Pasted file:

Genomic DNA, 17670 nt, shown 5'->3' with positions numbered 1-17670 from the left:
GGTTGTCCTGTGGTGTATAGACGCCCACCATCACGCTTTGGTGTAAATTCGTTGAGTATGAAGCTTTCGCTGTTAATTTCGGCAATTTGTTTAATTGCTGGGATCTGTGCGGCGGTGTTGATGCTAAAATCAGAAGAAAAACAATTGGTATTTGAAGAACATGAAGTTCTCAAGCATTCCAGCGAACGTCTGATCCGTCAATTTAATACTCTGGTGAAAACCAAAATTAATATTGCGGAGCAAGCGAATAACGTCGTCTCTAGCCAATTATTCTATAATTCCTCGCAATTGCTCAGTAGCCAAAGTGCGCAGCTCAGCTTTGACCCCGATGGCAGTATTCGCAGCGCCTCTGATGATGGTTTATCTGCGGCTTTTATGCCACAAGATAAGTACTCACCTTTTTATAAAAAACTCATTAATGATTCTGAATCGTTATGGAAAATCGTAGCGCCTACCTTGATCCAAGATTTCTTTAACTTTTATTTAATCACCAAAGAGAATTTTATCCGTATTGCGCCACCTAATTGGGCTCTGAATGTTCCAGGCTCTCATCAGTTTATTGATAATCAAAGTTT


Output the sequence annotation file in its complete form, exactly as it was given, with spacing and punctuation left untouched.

Genomic DNA, 17670 nt, shown 5'->3' with positions numbered 1-17670 from the left:
GGTTGTCCTGTGGTGTATAGACGCCCACCATCACGCTTTGGTGTAAATTCGTTGAGTATGAAGCTTTCGCTGTTAATTTCGGCAATTTGTTTAATTGCTGGGATCTGTGCGGCGGTGTTGATGCTAAAATCAGAAGAAAAACAATTGGTATTTGAAGAACATGAAGTTCTCAAGCATTCCAGCGAACGTCTGATCCGTCAATTTAATACTCTGGTGAAAACCAAAATTAATATTGCGGAGCAAGCGAATAACGTCGTCTCTAGCCAATTATTCTATAATTCCTCGCAATTGCTCAGTAGCCAAAGTGCGCAGCTCAGCTTTGACCCCGATGGCAGTATTCGCAGCGCCTCTGATGATGGTTTATCTGCGGCTTTTATGCCACAAGATAAGTACTCACCTTTTTATAAAAAACTCATTAATGATTCTGAATCGTTATGGAAAATCGTAGCGCCTACCTTGATCCAAGATTTCTTTAACTTTTATTTAATCACCAAAGAGAATTTTATCCGTATTGCGCCACCTAATTGGGCTCTGAATGTTCCAGGCTCTCATCAGTTTATTGATAATCAAAGTTT